As shown in FIGS. 1-3, a golf ball is generally designated 20. The golf ball may be a two-piece or a three piece golf ball. Further, the three-piece golf ball may have a wound layer, or a solid boundary layer. The cover of the golf ball 20 maybe any suitable material. A preferred cover is composed of a thermoset polyurethane material. However, those skilled in the pertinent art will recognize that other cover materials may be utilized without departing from the scope and spirit of thepresent invention. The golf ball 20 may have a finish of a basecoat and/or top coat.

The golf ball 20 has a surface 22. The golf ball 20 also has an equator 24 dividing the golf ball 20 into a first hemisphere 26 and a second hemisphere 28. A first pole 30 is located ninety degrees along a longitudinal arc from the equator 24in the first hemisphere 26. A second pole 32 is located ninety degrees along a longitudinal arc from the equator 24 in the second hemisphere 28.

On the surface 22, in both hemispheres 26 and 28, are 382 dimples partitioned into seven different sets of dimples. A first set of dimples 34 are the most numerous dimples consisting of two-hundred twenty dimples in the preferred embodiment. Asecond set of dimples 36 are the next most numerous dimples consisting of one-hundred dimples. A third set of dimples 38 and a fourth set of dimples 40 are the next most numerous with each set 38 and 40 consisting of twenty dimples in the preferredembodiment. A fifth set of dimples 42 and a sixth set of dimples 44 are the next most numerous with each set 42 and 44 consisting of ten dimples in the preferred embodiment. The seventh set of dimples 46 consist of only two dimples. In a preferredembodiment, the 382 dimples account for 86% of the surface 22 of the golf ball.

The two dimples of the seventh set of dimples 46 are each disposed on respective poles 30 and 32. Each of the fifth set of dimples 42 is adjacent one of the seventh set of dimples 46. The five dimples of the fifth set of dimples 42 that aredisposed within the first hemisphere 26 are each an equal distance from the equator 24 and the first pole 30. The five dimples of the fifth set of dimples 42 that are disposed within the second hemisphere 28 are each an equal distance from the equator24 and the second pole 32. These polar dimples 42 and 46 account for approximately 2% of the surface 22 of the golf ball 20.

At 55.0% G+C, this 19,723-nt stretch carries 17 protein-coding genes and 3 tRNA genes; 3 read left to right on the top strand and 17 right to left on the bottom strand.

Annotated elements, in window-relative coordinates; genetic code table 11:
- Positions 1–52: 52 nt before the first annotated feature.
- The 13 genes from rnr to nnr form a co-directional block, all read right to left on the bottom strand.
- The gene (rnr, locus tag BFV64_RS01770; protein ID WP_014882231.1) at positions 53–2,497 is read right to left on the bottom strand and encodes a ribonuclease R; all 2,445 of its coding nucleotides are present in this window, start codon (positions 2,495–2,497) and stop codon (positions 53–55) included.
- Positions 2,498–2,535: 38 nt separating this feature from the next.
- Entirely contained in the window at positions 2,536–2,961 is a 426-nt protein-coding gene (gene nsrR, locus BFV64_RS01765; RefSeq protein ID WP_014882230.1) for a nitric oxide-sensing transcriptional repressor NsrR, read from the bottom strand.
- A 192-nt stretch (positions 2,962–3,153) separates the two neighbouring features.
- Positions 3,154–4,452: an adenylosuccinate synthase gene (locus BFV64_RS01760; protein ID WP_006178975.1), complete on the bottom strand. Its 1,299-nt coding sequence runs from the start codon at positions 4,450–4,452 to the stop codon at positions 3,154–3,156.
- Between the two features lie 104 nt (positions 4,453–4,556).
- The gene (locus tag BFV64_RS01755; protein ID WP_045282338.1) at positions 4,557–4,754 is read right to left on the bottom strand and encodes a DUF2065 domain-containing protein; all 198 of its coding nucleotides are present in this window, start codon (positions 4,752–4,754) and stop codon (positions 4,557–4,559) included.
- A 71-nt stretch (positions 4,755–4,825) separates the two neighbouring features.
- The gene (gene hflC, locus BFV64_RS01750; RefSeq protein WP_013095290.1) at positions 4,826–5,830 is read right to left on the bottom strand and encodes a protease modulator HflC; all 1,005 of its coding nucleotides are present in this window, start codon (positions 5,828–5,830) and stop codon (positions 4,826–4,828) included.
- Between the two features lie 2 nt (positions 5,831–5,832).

A cross-section of a dimple of the fifth set of dimples 42 is shown in FIG. 8. The radius R.sub.5 of the dimple 42 is approximately 0.0720 inches, the chord depth C.sub.5 is approximately 0.0054 inches, the entry angle .theta..sub.5 isapproximately 15.7 degrees, and the entry radius ER.sub.5 is approximately 0.0336 inches. Unlike the use of the term "entry radius" or "edge radius" in the prior art, the entry radius as defined herein is a value utilized in conjunction with the entryangle to delimit the concave and convex segments of the dimple contour. In the present invention, the entry radius of the dimples may range from 0.020 to 0.050, while the entry angle may range from 13 degrees to 16 degrees. The first and secondderivatives of the two Bezier curves are forced to be equal at this point defined by the entry radius and the entry angle, as shown in FIG. 4A. The radius R.sub.7 of the dimple 46 is approximately 0.0510 inches, the chord depth C.sub.7 is approximately0.0049 inches, the entry angle EA.sub.7 is approximately 13.4 degrees, and the entry radius ER.sub.7 is approximately 0.0336 inches.